In all the news and research feeds I follow, occasionally the author of an article or post will phrase his comments in a way that leaves me thinking, “I wish I’d written that myself.”
One such statement comes from Jay Forte on the Human Capitalist blog:
You don’t pay your employees to do a job. You pay them to think about and deliver the best, most efficient and most profitable response in each moment. The better aligned they are to jobs that fit their abilities — roles that let them do what they do best — the better their decisions and the greater their performance. Job fit, or the right talent for the right job, drives success. Talent makes or breaks an organization.”
Jay drives home why a favored phrase of lazy managers – “I don’t need to recognize employees; That’s what I pay them for” – is so wrong.
1. Assessing job fit
This belief of lazy managers ignores the importance of job fit. The question remains – How do you make sure you have the right talent in the right job? How do you know for sure employees are truly delivering their best?
Sure, the obvious answer is the performance review, but I think we’d all agree the way in which the annual review is usually implemented is flawed at best. Besides, you need employees “deliver[ing] the best, most efficient and most profitable response in each moment” – this moment, right now.
That’s what makes social recognition the most powerful tool in the HR tool kit to assess job fit in real time.
In an environment where all employees are empowered and encouraged to recognize others for exceptional work in the moment, managers and HR leadership have exponentially more data points to better infer which employees are in roles where they are having a differentiating impact on their colleagues, the team, the customers or the company.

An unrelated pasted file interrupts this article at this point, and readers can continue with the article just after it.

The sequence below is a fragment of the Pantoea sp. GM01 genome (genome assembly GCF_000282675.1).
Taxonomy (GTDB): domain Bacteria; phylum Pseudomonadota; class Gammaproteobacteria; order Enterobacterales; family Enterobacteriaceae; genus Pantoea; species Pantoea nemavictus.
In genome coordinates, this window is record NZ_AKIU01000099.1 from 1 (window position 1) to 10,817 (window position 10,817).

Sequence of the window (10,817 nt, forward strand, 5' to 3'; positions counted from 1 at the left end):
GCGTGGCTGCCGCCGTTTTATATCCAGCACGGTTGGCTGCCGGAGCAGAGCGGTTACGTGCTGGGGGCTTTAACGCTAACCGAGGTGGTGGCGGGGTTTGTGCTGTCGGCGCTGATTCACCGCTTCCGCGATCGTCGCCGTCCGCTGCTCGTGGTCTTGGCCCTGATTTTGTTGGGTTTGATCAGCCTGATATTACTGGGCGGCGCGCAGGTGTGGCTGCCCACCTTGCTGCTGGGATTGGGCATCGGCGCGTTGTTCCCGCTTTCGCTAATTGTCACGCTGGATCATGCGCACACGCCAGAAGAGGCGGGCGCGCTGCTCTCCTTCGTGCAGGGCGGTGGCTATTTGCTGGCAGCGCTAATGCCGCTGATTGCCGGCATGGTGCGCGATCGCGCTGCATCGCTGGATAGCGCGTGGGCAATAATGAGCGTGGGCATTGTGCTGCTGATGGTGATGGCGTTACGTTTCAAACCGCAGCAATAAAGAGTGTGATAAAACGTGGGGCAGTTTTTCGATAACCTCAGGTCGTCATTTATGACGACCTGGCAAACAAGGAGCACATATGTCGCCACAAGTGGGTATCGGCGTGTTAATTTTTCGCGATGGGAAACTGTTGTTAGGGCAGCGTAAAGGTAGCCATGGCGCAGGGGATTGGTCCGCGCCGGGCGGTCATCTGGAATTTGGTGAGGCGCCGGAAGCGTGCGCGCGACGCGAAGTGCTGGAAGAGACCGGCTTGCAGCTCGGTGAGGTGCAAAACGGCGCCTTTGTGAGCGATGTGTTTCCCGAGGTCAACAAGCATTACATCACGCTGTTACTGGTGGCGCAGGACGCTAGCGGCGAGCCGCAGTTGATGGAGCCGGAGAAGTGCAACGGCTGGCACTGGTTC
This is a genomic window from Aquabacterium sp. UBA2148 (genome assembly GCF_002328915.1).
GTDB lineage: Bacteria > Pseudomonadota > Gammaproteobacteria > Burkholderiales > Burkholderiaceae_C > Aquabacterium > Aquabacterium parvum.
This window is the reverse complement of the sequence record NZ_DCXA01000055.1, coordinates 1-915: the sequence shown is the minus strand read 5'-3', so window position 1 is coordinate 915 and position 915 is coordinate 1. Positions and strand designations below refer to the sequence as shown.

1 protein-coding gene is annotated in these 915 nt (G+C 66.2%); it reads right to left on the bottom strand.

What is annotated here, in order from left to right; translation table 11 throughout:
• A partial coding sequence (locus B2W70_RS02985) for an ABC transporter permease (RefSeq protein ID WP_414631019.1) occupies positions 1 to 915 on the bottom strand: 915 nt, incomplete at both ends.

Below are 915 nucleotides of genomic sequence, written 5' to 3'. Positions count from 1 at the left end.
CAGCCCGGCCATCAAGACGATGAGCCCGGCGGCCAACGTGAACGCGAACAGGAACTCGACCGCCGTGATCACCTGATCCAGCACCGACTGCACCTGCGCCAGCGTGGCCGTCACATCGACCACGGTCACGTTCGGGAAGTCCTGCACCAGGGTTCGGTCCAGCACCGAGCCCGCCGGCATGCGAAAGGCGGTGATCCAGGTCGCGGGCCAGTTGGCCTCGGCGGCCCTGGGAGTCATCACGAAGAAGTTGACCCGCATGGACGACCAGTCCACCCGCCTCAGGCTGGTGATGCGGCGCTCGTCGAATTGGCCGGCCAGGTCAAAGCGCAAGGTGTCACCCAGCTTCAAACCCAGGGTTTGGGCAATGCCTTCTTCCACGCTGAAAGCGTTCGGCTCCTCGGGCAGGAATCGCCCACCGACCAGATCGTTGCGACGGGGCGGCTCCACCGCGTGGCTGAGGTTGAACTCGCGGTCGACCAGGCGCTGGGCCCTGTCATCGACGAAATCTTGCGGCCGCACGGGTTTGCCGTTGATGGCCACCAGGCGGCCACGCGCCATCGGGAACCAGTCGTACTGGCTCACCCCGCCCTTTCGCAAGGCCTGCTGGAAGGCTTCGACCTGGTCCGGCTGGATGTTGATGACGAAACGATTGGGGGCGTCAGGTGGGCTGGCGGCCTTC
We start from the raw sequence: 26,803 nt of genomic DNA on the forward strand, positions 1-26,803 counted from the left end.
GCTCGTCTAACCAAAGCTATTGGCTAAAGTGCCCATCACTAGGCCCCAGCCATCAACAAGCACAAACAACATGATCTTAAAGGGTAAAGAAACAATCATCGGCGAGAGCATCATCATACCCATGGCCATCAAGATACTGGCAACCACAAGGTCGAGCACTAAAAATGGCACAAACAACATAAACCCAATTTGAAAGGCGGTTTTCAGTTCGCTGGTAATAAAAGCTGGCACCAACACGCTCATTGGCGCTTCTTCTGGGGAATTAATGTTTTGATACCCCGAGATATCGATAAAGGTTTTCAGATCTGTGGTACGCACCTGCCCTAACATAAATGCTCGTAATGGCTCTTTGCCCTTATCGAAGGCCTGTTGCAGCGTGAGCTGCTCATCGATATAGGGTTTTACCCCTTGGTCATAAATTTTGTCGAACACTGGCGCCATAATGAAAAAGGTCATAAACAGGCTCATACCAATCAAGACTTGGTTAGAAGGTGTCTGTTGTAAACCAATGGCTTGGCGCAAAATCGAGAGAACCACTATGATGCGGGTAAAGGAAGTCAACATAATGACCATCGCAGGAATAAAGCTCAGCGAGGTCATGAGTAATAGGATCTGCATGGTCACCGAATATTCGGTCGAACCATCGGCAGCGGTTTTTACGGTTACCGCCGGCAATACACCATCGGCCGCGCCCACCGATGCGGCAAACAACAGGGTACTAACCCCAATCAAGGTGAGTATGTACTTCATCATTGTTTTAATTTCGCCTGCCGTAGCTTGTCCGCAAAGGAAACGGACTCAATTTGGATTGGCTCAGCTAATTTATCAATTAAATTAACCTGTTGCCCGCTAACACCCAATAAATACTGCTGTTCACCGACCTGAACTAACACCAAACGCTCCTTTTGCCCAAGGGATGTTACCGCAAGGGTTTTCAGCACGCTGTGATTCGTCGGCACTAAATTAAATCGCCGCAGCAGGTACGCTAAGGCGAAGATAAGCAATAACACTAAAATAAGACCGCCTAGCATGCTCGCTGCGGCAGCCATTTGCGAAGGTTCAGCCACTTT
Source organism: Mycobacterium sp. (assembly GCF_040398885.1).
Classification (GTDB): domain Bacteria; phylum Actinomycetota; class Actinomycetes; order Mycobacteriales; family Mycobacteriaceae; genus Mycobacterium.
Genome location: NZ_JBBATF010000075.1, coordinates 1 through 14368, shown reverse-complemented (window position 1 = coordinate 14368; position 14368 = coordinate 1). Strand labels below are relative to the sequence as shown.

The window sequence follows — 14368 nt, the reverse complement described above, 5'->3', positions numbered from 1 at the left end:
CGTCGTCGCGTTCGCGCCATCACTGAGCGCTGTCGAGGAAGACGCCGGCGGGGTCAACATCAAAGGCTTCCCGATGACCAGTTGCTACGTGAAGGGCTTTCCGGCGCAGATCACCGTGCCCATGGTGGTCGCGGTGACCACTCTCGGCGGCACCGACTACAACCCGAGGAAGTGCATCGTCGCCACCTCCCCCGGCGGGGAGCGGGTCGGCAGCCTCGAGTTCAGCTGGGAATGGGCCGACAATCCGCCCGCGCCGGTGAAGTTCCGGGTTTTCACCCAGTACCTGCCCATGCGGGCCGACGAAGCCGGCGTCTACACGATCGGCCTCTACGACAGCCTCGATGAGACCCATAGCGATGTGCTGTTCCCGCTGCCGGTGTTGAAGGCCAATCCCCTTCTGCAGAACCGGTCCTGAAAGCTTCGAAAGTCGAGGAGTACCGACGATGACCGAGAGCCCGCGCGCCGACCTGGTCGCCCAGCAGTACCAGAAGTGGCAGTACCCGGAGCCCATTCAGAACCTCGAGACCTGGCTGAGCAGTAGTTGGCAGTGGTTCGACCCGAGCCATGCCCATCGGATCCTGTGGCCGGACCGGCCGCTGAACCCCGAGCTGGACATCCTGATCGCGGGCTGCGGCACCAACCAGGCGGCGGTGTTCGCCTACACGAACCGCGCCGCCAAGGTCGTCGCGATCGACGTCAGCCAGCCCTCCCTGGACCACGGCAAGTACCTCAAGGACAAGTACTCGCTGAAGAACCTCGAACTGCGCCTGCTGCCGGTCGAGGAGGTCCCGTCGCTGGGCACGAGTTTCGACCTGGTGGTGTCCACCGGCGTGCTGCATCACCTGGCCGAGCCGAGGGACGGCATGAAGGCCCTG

At the very least, HR has more information on a more regular basis to start to ask important questions.
2. Valuing employees with more than a paycheck
Critically, if all you’re doing is paying employees to do a job (and relying on standard merit increases as a primary reward mechanism or doing so), you’re not really valuing your employees at all.
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Looking at recent data, 2 percent and 3 percent are the most common budgeted pay raises this year in the UK. In November, SHRM projected that U.S. salary increase budgets for 2014 would remain at 3 percent, too.
Yet, the rate of inflation in the UK is hovering between 1.6 percent and 2 percent. And, the rate of inflation in the U.S. is holding steady around 2 percent as well. Merit increases today barely keep up with the cost of living.
Talent needs to be recognized – and rewarded
If we do, indeed, believe that “talent makes or breaks an organization” (and I certainly do), then talent needs to be recognized and rewarded for the great work they do beyond their pay check alone.
Great work deserves great acknowledgment – from everyone and available to everyone.
What do you pay your employees to do?
This was originally published at the Compensation Café blog, where you can find a daily dose of caffeinated conversation on everything compensation.